Hercules Review


You! Yes, you there! Come closer.

Ay, hello young traveller, I have but a small question to ask you?

Have you ever heard the story of Superman? I mean, the real story?

Yes, I am sure you know of the legend, a man who had descended from a distant planet, the last of his kind, living among humans and becoming their greatest hero. But those are all just fables. That’s correct, Superman was merely another human. A mortal who had incredible strength, laser vision, x-ray vision, frost breath, flight, super-hearing, a super horse, a super chimp, a crystal fortress and could zip around the earth so quickly it reversed its rotation. But still, a human, like you or I.
Now you know the REAL story.


Hercules, a low-risk summer blockbuster brought to us by (not so) lovable scamp Brett Ratner begins with a new, if totally killjoy, premise on the mighty son of Zeus. Mostly that he was not the son of Zeus. Instead, his lore is an intricately designed ruse to ante his reputation for mercenary work. A proposal that places all his legendary labours in ironic quotation marks: thwarting the “hydra,” besting a “giant boar,” shovelling “a lot of horse shit.” He completes them all with a sly team of cohorts, including an amazon, a feral mute and an old pothead.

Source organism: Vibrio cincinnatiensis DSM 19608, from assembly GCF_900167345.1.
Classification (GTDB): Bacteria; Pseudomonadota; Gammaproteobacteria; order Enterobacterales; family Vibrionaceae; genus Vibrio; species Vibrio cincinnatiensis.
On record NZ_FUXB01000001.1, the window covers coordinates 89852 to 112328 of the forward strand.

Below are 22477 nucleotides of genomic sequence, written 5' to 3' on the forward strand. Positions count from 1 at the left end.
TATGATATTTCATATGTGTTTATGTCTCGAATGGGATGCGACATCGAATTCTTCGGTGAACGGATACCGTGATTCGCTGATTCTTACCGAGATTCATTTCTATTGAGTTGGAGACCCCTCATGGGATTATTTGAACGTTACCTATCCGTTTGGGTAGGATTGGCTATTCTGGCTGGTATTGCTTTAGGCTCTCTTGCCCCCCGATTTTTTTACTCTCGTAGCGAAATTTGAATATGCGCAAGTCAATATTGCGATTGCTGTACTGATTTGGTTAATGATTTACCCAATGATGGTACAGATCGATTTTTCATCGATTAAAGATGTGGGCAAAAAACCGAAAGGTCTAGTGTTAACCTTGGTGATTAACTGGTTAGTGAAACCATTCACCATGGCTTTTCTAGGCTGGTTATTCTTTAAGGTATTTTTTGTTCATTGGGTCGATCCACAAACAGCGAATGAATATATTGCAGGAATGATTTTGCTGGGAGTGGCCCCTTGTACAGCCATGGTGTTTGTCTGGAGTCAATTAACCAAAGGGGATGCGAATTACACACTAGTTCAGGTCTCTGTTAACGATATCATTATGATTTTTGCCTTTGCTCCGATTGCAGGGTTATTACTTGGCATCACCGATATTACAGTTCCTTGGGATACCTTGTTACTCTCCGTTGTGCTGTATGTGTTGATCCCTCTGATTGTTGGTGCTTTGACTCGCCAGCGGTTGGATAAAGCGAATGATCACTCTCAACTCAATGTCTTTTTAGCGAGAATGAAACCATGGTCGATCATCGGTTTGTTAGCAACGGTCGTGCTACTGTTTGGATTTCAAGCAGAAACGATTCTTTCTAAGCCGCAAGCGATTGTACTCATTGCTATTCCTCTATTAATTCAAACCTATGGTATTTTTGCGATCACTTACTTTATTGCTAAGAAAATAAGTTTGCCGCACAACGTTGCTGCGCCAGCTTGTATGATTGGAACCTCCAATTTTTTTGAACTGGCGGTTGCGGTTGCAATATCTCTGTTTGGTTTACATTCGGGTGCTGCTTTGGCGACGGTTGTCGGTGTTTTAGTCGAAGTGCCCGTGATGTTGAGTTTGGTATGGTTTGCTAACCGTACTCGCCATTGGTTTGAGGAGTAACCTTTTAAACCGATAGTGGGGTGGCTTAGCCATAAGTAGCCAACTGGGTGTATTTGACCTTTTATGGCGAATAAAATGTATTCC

Then, about twenty minutes later after establishing this illusion as Hercules dupes a rowdy pirate gang, Dwayne “The Hercules” Johnson stomps a carriage into the air with one leg and blasts it ten meters ahead of him into three oncoming assailants, and the movie’s premise, with the other leg. So, he’s still Hercules anyways, plus an a-team, minus godhood. What’s left is essentially a Dungeons and Dragons campaign in all of its most cherished clichés with an underdeveloped 11th hour plot twist.

If Hercules has one major accomplishment, it’s how it’s somehow managing to be both incredibly cheesy and starved of fun at the same time. Overwrought inspirational speeches just feel like word vomited dramatic ramblings that doesn’t mean anything at all. There’s no signature of style, shots of ancient yards of soldiers and suffering people coated in dirt all just blend together. Johnson more or less gives up on any accent by the end, and he seems unable to take any of his power shouts seriously despite the film proposing them as very serious. He looks really goofy, even his breastplate seems a little too snug.

There are freckles of nice things, particularly the supporting cast. Rufus Sewell plays Herc’s oldest friend, who is passionate about his gang but straddles cynicism just enough to drop witty gems of truth all over. Ian McShane’s druggy Merlin figure battles with a flexible toybox of tricks, and Ingrid Bolsø Berdal’s amazon is also entertaining in the fight. But even that gets drowned in battle scenes that quickly devolve into an episode of Dynasty Warriors, complete with overpowered horsies.


Ratner’s Hercules doesn’t really bring anything to the table. Well, it does, the mortal Hercules angle, but then it says fuck it and Hercules flips a horse with one hand. As easy as it would be to just have The Rock play Hercules, in fact I’m almost certain we’ll see another attempt in coming years, this film joins a mass grave of incredibly forgettable ancient war films.

And now you know the REAL story.